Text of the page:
Publishers Weekly

At the center of Lawson's follow-up to her lauded debut, Crow Lake, are the antithetical personalities of two brothers the handsome and insidious Jake and Arthur, who's diffident and diligent. This stark contrast bursts into dangerous sibling rivalry when a girl named Laura comes between them. Lawson composes the novel in mutually enlightening chapters that vacillate between two different periods: the brothers' adolescence and early adulthood during World War II and a setting 20 years later, when Arthur and Laura are married, Jake has returned to Arthur's farm after a long absence, and Ian, a local boy who also is attracted to Laura, is working with Arthur. Lawson ingeniously uses this narrative structure to create immense tension by gradually disclosing the past Ian walks into and the unresolved hostility he unwittingly reignites in his adoration for Laura. The suspense of Arthur's impending explosion is a double-edged sword, though, as along the way his reticence depletes many events of their emotional impact. Despite this flaw, Lawson proves herself an adept chronicler of the conflicting dispositions and priorities that divide a family. Recommended for most fiction collections.
Library Journal

Lawson's melancholy saga of misspent youth, misplaced passion, and mistaken assumptions evinces both an enchanting delicacy and provocative vitality, and delivers an unerring sensitivity to place and time, people and passions. —Carol Haggas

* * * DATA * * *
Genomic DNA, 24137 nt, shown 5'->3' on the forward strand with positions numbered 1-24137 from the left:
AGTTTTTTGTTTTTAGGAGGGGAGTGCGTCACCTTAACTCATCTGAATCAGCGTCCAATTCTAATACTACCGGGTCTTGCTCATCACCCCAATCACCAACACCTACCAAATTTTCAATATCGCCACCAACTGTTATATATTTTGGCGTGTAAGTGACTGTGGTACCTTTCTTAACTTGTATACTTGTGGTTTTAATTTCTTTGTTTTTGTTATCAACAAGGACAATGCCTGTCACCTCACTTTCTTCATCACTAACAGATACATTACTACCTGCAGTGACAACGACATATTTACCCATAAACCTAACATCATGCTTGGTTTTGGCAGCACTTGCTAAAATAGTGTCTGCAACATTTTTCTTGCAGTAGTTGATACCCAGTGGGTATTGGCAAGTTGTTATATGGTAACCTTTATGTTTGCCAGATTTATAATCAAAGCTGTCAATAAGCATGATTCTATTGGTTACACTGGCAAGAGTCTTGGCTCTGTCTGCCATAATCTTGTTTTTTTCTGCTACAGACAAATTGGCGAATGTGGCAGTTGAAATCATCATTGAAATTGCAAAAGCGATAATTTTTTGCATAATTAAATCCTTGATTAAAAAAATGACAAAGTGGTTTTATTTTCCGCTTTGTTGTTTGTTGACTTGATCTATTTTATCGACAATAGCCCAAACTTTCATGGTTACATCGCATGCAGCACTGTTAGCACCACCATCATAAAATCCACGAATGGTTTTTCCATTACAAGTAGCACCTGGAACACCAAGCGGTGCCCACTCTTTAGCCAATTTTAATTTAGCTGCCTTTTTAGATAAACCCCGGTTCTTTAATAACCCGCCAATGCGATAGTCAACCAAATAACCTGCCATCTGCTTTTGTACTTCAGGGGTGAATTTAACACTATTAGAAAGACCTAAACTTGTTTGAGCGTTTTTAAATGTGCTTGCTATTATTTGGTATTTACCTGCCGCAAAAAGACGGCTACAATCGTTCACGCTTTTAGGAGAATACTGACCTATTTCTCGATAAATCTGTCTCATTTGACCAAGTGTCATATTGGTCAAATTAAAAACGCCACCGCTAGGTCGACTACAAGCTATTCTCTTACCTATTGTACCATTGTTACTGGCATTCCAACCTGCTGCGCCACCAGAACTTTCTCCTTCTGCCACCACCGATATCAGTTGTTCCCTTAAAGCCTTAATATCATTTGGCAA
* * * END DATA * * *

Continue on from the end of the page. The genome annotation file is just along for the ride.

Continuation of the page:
Another note-perfect take on coming of age in northern Canada, as beautiful as the landscape is stark, from Lawson. Jake and Arthur are as dissimilar as brothers can be. Arthur, stolid and strong, takes after their farmer father, which is a great help as the Depression hits even their self-sufficient village of Struan. Quicksilver younger brother Jake is their mother's favorite. She admires his good looks and wit, but is blind to his selfishness. The brothers are so different that the story's crisis feels inevitable. Assigned to walk cows to a neighbor's farm, Arthur patiently leads a nervous heifer over a rickety bridge, while Jake fools around on the bridge's underside. When Jake calls out that the cow's movements might make him fall, Arthur responds with one rare word, "Good," that will haunt him throughout life. Cut to 20 years later, and Arthur is in charge of the family farm, still silent, still suffering, despite a healthy family and lovely wife. This second story focuses on young Ian, the son of Struan's doctor, who obsesses over Arthur's wife. As he wrestles with his own legacy, he becomes more involved with Arthur's, bringing about an event that will lay bare several secrets. With all the elements of melodrama, Lawson instead crafts a deftly interwoven story of family and loss. Jake's not evil, just bored. He, like Ian's mother, isn't valued in this hardscrabble climate, where his father and brother miss his school play due to errands. "Farming's important. Work's important. Time he knew what matters and what doesn't." The calm and beauty of the setting pervade Lawson's second novel, intensifying the heartfelt pull of its simple human drama.
Kirkus Reviews